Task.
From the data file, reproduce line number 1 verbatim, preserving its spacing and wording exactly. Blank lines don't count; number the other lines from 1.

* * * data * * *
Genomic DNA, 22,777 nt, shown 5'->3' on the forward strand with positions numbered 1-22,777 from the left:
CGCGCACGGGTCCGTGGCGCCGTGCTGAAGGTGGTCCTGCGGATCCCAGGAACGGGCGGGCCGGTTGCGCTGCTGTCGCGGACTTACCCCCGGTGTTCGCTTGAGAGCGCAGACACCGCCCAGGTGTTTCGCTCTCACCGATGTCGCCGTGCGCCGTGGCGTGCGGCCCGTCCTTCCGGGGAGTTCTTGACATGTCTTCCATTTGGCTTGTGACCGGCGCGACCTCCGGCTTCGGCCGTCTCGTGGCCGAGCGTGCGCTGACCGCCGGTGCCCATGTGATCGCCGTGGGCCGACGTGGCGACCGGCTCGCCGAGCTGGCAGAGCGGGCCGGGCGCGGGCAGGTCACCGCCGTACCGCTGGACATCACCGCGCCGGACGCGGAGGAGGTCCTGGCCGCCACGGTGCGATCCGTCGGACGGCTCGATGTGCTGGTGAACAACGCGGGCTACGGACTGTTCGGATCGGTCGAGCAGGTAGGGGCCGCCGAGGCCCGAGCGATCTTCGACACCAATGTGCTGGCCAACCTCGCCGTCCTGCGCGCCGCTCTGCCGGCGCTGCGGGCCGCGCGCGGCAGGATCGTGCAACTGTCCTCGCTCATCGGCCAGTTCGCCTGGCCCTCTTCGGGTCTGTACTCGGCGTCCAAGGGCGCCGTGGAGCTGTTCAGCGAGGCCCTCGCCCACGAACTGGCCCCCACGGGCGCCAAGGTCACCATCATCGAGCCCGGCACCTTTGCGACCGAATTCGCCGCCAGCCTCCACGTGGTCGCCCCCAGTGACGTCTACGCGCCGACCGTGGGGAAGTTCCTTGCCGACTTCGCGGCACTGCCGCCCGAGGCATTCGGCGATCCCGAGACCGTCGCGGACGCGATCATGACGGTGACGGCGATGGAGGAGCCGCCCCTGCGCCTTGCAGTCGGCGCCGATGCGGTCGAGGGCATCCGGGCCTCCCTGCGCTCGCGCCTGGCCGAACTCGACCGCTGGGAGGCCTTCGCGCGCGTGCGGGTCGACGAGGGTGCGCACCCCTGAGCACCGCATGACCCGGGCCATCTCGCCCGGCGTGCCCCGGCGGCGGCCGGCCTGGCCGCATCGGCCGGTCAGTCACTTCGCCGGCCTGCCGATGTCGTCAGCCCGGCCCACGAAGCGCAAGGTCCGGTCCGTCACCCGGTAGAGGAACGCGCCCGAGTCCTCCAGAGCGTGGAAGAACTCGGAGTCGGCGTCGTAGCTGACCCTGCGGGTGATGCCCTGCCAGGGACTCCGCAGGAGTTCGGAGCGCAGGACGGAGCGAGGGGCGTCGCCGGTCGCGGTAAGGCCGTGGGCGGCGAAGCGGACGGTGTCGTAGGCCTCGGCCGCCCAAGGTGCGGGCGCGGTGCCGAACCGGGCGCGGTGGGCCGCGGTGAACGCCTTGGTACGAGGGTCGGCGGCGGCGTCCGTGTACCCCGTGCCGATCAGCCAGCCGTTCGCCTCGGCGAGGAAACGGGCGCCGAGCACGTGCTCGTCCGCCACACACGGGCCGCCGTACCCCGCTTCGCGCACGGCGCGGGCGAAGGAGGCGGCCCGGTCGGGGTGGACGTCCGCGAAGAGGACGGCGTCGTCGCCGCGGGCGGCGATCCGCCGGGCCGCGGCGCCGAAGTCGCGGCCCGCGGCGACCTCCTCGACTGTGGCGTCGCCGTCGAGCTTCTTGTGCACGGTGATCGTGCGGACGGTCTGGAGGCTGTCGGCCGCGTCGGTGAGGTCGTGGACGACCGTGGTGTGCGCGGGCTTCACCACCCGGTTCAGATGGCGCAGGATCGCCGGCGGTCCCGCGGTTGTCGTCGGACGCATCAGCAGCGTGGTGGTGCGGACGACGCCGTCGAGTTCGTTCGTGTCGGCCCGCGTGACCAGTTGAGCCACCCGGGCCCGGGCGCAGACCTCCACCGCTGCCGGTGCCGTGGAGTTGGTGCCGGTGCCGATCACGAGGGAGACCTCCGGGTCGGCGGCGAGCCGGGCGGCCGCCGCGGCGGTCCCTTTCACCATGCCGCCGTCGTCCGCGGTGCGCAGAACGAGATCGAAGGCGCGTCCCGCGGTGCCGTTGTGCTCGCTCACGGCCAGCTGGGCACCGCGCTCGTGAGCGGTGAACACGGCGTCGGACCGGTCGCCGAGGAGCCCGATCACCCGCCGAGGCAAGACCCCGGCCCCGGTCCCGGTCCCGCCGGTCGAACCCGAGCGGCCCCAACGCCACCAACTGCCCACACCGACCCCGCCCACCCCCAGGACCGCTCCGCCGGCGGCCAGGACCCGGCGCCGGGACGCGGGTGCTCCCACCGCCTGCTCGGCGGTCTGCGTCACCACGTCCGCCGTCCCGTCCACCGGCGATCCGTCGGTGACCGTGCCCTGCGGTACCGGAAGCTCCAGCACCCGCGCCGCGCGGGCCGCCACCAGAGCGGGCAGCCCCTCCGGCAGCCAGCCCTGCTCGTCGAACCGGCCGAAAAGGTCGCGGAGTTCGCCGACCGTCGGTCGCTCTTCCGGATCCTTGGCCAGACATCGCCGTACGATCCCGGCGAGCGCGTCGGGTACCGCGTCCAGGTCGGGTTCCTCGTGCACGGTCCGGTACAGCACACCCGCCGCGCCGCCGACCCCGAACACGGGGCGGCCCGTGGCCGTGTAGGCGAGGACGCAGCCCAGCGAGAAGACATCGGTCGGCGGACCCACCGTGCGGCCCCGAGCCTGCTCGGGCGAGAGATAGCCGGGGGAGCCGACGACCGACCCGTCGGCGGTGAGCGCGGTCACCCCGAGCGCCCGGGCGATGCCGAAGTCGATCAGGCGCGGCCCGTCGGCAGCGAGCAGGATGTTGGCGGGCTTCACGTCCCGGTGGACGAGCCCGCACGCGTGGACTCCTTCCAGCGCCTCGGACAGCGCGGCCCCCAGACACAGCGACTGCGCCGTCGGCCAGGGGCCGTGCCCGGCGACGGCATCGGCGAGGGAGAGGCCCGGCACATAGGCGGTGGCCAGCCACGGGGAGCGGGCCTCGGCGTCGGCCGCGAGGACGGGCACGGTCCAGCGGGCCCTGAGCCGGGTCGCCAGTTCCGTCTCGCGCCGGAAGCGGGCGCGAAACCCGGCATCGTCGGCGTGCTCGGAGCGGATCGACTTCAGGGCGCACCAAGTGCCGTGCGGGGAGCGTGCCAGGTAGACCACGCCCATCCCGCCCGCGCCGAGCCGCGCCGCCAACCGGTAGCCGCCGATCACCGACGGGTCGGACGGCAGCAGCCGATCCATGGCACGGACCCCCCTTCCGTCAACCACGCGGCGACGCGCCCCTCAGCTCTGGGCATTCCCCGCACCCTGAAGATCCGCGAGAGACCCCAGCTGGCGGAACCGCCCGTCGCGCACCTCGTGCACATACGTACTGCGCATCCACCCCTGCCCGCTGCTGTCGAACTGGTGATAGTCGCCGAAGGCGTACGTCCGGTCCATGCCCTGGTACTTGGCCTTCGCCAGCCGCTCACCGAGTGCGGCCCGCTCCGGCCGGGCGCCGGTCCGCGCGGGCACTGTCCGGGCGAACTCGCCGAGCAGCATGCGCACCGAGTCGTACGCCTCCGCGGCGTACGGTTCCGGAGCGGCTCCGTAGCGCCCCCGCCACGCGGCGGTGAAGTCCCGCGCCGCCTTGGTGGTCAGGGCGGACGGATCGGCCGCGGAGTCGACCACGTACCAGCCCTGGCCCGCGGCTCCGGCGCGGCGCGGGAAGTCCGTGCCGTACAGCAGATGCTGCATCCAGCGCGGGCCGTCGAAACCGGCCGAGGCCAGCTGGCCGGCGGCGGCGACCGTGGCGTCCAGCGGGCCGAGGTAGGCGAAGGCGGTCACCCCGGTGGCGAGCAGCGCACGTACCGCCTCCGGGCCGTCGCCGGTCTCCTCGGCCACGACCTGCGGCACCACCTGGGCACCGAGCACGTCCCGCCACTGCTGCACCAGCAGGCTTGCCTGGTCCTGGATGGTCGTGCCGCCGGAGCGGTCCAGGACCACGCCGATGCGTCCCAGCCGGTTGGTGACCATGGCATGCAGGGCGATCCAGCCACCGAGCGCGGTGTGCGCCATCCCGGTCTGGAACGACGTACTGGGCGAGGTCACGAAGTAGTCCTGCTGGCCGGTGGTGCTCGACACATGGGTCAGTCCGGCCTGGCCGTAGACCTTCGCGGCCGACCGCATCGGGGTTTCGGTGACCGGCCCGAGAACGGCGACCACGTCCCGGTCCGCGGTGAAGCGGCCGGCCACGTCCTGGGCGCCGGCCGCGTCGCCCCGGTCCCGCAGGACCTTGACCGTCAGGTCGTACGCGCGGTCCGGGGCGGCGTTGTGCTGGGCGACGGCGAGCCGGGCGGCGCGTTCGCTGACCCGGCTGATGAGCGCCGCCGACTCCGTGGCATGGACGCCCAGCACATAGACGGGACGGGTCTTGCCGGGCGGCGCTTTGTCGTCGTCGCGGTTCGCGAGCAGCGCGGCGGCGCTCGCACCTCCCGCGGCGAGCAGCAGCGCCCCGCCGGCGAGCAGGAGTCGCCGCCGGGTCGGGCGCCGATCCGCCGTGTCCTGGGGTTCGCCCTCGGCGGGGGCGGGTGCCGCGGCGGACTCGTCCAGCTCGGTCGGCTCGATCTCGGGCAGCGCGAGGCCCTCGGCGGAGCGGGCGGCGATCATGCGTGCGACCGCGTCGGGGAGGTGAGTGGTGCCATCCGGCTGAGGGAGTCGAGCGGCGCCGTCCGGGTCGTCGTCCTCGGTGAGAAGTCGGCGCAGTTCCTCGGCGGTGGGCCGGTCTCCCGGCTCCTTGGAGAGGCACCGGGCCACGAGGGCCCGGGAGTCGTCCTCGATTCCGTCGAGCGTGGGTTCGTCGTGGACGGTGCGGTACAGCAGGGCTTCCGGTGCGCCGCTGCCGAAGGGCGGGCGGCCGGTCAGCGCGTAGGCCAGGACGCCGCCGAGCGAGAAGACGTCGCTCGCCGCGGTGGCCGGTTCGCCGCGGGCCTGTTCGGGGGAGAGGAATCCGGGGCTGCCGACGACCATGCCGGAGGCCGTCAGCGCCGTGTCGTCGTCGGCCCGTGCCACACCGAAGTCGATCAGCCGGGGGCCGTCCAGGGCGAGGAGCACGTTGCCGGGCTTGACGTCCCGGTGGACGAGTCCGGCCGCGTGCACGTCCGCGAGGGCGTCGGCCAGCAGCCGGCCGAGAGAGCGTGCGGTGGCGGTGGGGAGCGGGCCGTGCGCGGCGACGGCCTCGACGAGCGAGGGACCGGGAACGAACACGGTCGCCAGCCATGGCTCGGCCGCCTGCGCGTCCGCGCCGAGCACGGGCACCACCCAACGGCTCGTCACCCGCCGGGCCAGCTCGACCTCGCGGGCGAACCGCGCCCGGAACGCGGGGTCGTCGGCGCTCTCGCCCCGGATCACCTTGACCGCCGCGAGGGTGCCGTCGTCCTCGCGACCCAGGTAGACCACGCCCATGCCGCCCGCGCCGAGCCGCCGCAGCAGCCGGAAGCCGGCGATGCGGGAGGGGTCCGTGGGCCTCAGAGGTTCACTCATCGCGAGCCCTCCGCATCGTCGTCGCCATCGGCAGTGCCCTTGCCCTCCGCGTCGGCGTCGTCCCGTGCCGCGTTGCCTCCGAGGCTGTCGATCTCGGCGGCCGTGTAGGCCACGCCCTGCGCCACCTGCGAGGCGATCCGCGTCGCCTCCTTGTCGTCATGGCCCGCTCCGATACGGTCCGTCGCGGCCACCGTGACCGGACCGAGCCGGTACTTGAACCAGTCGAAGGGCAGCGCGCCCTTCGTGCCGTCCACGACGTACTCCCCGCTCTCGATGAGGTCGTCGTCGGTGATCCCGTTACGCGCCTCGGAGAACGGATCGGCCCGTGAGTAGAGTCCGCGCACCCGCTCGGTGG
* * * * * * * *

Genomic DNA, 22,777 nt, shown 5'->3' on the forward strand with positions numbered 1-22,777 from the left: